Good-as-Gimmy's lemon curd: a recipe



My paternal grandmother, Gimmy, is the queen of conserves and condiments.


In my hazily filtered childhood memory, she was always sitting or standing near the stove. If she was sitting, you'd typically find a ball of wool at her feet, a pair of heavy dressmaking scissors resting on a newspaper at her elbow, as she tackled a towering pile of mending or a half-finished crochet blanket made out of leftovers from knitting projects. If she was standing, she had a wooden spoon in hand, gently stirring a pot of steaming fruit and sugar ready to pour into a haphazard collection of jars she'd been hoarding for months.


Even now, in her late 80s, she painstakingly prepares buckets and buckets of cumquats from an enthusiastic tree in her backyard to cook down into marmalade. When I opened her pantry to put away some cups and plates last time I visited, I was greeted by an entire shelf filled with various sweet and sour things in jars.


Jam is her jam.


But out of all those things in jars, it was her lemon butter we used to fight over. Between spoonfuls sneaked from the fridge and a generous lacquer applied to hot, buttered toast, the jar of quivering yellow would never last very long. (And yes, it's important to administer a layer of butter first then a splodge of lemon butter over the top. I also butter the toast first when I use peanut butter. Sorry?)


I'm not sure when I started making it myself, but I do recall some early lemon butter experiments using a recipe from my mother's Sanyo microwave cookbook — inevitably the part where I'd have to strain out little jellied lumps of cooked egg from the curd.


Nice.


It felt like a significant rite of passage when I finally mastered stovetop lemon butter in my late 20s, during a period of my life I shall affectionately call 'the intermission' from now on'. (There was also a sponge cake phase and an intensive period spent trying to replicate Starbucks's pear and raspberry loaf.)


Because it's as easy on the eye as it is on the tastebuds — and because it keeps so well — lemon butter makes a lovely gift to share. I whipped up my first lot yesterday afternoon: one jar for us, one for a friend.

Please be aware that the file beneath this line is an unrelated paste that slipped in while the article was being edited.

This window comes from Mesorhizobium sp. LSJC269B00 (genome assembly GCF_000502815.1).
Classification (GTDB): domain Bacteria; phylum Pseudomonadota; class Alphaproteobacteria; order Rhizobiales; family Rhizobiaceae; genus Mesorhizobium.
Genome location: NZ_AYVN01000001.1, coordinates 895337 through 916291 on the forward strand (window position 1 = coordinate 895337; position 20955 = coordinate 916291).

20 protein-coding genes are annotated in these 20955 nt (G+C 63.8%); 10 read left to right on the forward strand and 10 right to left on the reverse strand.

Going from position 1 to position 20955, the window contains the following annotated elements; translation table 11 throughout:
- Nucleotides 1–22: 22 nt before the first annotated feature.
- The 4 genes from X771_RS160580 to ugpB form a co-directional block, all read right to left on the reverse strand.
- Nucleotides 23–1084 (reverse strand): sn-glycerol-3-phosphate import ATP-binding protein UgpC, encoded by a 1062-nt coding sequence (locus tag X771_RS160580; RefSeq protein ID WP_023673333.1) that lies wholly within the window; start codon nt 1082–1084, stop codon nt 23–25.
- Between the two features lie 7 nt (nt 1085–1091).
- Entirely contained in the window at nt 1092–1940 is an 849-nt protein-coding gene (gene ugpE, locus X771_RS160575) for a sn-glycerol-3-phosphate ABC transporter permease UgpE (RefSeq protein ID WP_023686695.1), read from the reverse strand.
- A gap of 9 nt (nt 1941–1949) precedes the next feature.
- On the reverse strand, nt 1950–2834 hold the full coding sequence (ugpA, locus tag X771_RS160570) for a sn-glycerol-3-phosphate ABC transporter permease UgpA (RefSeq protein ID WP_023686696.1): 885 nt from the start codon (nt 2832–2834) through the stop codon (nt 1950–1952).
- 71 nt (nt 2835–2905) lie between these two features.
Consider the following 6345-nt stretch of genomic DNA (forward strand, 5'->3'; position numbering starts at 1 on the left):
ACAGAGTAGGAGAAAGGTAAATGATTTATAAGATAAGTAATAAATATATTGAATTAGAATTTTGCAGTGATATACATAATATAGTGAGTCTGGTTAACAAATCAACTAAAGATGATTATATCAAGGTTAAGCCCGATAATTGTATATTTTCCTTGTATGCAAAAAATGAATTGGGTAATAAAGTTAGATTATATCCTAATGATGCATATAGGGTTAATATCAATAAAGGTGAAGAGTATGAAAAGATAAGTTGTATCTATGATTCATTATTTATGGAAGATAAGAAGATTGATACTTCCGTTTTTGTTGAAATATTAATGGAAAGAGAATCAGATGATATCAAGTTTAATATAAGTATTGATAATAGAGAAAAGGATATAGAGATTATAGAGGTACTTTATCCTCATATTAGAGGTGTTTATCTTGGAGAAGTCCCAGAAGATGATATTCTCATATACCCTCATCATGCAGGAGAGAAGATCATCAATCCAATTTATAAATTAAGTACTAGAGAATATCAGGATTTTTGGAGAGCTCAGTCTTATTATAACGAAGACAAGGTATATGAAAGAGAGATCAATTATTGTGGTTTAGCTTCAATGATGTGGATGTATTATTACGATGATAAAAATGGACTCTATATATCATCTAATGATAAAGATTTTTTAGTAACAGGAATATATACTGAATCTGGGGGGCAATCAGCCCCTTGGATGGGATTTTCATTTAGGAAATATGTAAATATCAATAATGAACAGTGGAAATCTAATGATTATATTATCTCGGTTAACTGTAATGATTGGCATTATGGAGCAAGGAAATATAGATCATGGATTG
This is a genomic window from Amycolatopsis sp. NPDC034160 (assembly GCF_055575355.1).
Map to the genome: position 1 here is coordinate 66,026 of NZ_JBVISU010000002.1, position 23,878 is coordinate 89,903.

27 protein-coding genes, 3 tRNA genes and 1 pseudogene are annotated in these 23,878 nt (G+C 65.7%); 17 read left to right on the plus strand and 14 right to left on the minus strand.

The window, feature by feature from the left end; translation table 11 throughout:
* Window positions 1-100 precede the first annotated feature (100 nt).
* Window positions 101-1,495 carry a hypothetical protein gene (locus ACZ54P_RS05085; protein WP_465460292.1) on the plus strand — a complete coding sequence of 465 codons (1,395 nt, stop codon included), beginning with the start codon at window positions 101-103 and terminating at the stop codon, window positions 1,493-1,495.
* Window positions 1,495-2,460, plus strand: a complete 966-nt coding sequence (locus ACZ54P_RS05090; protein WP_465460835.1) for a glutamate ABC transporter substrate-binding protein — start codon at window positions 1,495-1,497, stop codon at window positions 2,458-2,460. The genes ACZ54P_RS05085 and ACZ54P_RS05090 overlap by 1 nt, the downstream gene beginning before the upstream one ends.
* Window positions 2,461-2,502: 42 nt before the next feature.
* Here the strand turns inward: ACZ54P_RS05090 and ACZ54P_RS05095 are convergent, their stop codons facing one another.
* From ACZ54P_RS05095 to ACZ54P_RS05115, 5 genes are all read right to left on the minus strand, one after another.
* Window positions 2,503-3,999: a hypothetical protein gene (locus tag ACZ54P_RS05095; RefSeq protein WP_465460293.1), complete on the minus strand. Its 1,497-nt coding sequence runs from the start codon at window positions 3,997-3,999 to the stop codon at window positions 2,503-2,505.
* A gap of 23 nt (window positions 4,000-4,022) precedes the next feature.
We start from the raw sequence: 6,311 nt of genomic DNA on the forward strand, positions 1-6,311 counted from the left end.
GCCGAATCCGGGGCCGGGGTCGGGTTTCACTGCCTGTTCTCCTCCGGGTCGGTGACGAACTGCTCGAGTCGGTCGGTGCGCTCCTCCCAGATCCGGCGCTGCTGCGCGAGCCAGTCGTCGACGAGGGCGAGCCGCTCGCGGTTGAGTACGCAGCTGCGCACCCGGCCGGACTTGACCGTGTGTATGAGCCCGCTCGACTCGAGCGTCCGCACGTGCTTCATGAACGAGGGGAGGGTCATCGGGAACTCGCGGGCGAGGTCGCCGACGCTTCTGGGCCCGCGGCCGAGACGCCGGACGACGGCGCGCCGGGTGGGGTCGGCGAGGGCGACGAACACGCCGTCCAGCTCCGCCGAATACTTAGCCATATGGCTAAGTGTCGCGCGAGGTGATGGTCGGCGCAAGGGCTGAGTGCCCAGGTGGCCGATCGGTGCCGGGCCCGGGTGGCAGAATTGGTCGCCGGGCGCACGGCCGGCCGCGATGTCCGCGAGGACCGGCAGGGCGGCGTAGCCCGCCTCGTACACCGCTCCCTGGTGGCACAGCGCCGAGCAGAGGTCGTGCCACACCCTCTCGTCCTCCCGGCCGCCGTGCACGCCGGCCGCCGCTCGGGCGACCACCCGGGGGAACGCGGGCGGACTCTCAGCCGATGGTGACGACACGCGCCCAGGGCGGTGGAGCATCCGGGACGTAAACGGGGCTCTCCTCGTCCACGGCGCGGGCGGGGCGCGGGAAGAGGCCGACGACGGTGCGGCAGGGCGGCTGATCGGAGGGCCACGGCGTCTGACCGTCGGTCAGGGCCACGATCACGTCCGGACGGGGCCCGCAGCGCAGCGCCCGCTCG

So, I thought I'd share my recipe. Mi lemon butter es su lemon butter. It's robust enough that it can take a little bending and flexing. The size of the eggs or the lemons doesn't matter very much. You can use less sugar, if you like. I even made a quadruple batch once and forgot to melt the butter first. While I wouldn't recommend this approach, the end result was actually just fine.


My grandma would have been impressed.


xx


Low-fail lemon butter of dreams

Making lemon curd is much like making custard. It's a mixture that thickens as the incorporated eggs cook. The best way to set yourself up for success is to measure and prepare all of the ingredients, and to whisk them together thoroughly, before you put them over the heat (i.e. don't try to make a quadruple batch and chuck in a block of unmelted butter!).


2 large, juicy lemons

1/2 cup or 115g melted unsalted butter

3/4 cup or 150g castor sugar

1 whole egg + 2 egg yolks


For this recipe, you will need to make a double boiler. Find a smallish saucepan and fill it with an inch of

water. Bring to a simmer. Also find a medium-sized bowl that you can set over the saucepan so that it sits firmly around the rim but the base does not come into contact with the water.


Once you’ve found the appropriately sized bowl, you’re ready to rock and roll. That rhymes!


Zest the lemons or finely grate the peel. Then, squeeze the lemons and combine the juice, rind, butter, eggs,

and sugar in the bowl you will sit atop the saucepan. Whisk the mixture well to thoroughly incorporate the egg and yolks and to create an even consistency.


Set the bowl over the saucepan of simmering water.


Now, whisk. That’s all you need to do for approximately the next 10 minutes. Whisk. Whisk and whisk and

whisk until the mixture thickens to the consistency of a softly set egg yolk. Remove it from the heat and continue to whisk for a couple of minutes as it cools. It will thicken more during this time — and especially once you put it in the fridge.


Spoon the lemon butter into a big, clean jar (approximately 300ml capacity) or a couple of smaller jars, and store in the fridge for up to a fortnight.


Makes about 300g or 1 1/2 cups.

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